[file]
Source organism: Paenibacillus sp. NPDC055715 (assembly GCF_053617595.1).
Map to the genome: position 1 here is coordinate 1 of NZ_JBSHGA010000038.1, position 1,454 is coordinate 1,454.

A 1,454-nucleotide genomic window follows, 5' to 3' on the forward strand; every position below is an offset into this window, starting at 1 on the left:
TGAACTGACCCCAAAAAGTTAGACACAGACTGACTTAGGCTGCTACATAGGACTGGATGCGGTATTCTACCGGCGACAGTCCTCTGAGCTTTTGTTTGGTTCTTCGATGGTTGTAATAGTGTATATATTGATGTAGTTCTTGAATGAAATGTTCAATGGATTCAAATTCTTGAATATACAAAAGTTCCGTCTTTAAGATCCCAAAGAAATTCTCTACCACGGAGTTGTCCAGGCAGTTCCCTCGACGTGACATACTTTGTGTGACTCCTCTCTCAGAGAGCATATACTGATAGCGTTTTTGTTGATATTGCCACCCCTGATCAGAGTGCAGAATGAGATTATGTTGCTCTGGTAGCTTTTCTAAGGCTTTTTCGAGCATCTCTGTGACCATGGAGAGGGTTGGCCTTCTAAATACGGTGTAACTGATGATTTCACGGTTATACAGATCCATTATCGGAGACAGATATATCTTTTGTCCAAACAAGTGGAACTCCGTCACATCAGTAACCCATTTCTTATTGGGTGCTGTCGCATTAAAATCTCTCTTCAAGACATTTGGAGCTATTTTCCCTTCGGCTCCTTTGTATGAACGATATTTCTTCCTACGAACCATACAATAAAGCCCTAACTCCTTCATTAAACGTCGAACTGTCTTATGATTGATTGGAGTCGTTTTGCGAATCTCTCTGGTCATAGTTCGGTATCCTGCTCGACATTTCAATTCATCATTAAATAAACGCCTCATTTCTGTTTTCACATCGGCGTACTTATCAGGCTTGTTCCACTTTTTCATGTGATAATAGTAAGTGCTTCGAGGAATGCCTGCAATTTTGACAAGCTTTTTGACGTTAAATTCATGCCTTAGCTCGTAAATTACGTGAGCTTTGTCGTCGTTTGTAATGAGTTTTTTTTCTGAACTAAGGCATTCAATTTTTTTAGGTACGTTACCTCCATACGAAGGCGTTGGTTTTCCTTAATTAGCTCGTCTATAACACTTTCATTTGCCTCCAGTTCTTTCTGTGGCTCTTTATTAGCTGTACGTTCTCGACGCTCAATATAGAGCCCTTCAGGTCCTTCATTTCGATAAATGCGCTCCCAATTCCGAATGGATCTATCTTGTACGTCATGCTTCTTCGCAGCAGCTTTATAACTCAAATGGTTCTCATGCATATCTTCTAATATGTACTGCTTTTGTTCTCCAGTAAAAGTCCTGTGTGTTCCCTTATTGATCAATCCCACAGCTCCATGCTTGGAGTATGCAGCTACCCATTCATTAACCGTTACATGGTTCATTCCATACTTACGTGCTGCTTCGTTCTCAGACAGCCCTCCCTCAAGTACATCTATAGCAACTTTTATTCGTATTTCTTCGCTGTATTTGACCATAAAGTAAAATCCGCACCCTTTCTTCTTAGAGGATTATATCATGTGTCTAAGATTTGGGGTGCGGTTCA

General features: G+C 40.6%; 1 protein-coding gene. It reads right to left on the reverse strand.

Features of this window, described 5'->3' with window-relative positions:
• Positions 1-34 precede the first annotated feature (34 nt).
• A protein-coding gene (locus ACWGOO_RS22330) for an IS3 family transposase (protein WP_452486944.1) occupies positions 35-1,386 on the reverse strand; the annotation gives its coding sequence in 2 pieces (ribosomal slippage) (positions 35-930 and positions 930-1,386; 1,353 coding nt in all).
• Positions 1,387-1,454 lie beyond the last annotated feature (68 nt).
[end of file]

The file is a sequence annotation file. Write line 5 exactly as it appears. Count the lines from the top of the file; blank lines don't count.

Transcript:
General features: G+C 40.6%; 1 protein-coding gene. It reads right to left on the reverse strand.